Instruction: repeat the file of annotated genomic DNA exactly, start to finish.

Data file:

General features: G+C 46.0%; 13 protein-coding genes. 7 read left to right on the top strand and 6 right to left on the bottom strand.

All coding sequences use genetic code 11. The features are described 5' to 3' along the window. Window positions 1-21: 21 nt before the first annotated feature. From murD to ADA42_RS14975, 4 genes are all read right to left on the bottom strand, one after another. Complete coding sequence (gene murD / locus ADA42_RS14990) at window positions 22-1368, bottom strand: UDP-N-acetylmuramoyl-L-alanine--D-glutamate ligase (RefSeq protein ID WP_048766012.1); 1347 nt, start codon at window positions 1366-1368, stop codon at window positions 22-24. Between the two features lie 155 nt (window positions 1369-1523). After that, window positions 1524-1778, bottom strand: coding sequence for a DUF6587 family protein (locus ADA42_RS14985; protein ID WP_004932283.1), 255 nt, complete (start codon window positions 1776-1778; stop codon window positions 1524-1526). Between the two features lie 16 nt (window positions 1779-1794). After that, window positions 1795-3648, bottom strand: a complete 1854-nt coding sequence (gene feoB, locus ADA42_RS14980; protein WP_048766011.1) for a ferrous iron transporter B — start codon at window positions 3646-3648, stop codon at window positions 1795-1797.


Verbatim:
General features: G+C 46.0%; 13 protein-coding genes. 7 read left to right on the top strand and 6 right to left on the bottom strand.

All coding sequences use genetic code 11. The features are described 5' to 3' along the window. Window positions 1-21: 21 nt before the first annotated feature. From murD to ADA42_RS14975, 4 genes are all read right to left on the bottom strand, one after another. Complete coding sequence (gene murD / locus ADA42_RS14990) at window positions 22-1368, bottom strand: UDP-N-acetylmuramoyl-L-alanine--D-glutamate ligase (RefSeq protein ID WP_048766012.1); 1347 nt, start codon at window positions 1366-1368, stop codon at window positions 22-24. Between the two features lie 155 nt (window positions 1369-1523). After that, window positions 1524-1778, bottom strand: coding sequence for a DUF6587 family protein (locus ADA42_RS14985; protein ID WP_004932283.1), 255 nt, complete (start codon window positions 1776-1778; stop codon window positions 1524-1526). Between the two features lie 16 nt (window positions 1779-1794). After that, window positions 1795-3648, bottom strand: a complete 1854-nt coding sequence (gene feoB, locus ADA42_RS14980; protein WP_048766011.1) for a ferrous iron transporter B — start codon at window positions 3646-3648, stop codon at window positions 1795-1797.